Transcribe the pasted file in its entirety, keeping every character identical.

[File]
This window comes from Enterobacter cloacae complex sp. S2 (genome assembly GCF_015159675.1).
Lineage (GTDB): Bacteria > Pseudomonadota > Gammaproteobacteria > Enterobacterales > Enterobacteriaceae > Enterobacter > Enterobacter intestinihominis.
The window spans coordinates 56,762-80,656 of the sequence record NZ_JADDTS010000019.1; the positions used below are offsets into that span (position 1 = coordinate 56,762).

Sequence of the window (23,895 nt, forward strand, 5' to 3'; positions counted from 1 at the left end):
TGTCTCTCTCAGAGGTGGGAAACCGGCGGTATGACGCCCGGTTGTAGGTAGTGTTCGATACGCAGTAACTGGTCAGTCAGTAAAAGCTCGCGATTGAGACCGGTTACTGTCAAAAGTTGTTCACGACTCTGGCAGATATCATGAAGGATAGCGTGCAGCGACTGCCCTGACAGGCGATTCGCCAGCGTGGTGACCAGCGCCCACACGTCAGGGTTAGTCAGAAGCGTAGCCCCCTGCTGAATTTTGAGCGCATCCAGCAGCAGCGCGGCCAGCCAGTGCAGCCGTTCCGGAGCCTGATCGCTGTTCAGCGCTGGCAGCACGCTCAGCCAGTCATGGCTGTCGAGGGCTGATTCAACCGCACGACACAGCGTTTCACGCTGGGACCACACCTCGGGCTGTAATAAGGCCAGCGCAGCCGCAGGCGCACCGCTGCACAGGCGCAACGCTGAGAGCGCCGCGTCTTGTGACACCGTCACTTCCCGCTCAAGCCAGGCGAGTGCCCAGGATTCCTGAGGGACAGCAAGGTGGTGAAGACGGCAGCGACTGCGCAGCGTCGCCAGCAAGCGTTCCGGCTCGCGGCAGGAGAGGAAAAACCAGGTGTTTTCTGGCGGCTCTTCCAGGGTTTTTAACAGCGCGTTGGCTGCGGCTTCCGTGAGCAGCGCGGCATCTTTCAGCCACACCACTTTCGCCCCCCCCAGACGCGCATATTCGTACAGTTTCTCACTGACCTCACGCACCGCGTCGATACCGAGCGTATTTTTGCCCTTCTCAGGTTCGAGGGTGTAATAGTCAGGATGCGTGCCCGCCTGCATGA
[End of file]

This window comes from Enterobacter cloacae complex sp. S2 (genome assembly GCF_015159675.1).
Lineage (GTDB): Bacteria > Pseudomonadota > Gammaproteobacteria > Enterobacterales > Enterobacteriaceae > Enterobacter > Enterobacter intestinihominis.
The window spans coordinates 56,762-80,656 of the sequence record NZ_JADDTS010000019.1; the positions used below are offsets into that span (position 1 = coordinate 56,762).

Sequence of the window (23,895 nt, forward strand, 5' to 3'; positions counted from 1 at the left end):
TGTCTCTCTCAGAGGTGGGAAACCGGCGGTATGACGCCCGGTTGTAGGTAGTGTTCGATACGCAGTAACTGGTCAGTCAGTAAAAGCTCGCGATTGAGACCGGTTACTGTCAAAAGTTGTTCACGACTCTGGCAGATATCATGAAGGATAGCGTGCAGCGACTGCCCTGACAGGCGATTCGCCAGCGTGGTGACCAGCGCCCACACGTCAGGGTTAGTCAGAAGCGTAGCCCCCTGCTGAATTTTGAGCGCATCCAGCAGCAGCGCGGCCAGCCAGTGCAGCCGTTCCGGAGCCTGATCGCTGTTCAGCGCTGGCAGCACGCTCAGCCAGTCATGGCTGTCGAGGGCTGATTCAACCGCACGACACAGCGTTTCACGCTGGGACCACACCTCGGGCTGTAATAAGGCCAGCGCAGCCGCAGGCGCACCGCTGCACAGGCGCAACGCTGAGAGCGCCGCGTCTTGTGACACCGTCACTTCCCGCTCAAGCCAGGCGAGTGCCCAGGATTCCTGAGGGACAGCAAGGTGGTGAAGACGGCAGCGACTGCGCAGCGTCGCCAGCAAGCGTTCCGGCTCGCGGCAGGAGAGGAAAAACCAGGTGTTTTCTGGCGGCTCTTCCAGGGTTTTTAACAGCGCGTTGGCTGCGGCTTCCGTGAGCAGCGCGGCATCTTTCAGCCACACCACTTTCGCCCCCCCCAGACGCGCATATTCGTACAGTTTCTCACTGACCTCACGCACCGCGTCGATACCGAGCGTATTTTTGCCCTTCTCAGGTTCGAGGGTGTAATAGTCAGGATGCGTGCCCGCCTGCATGA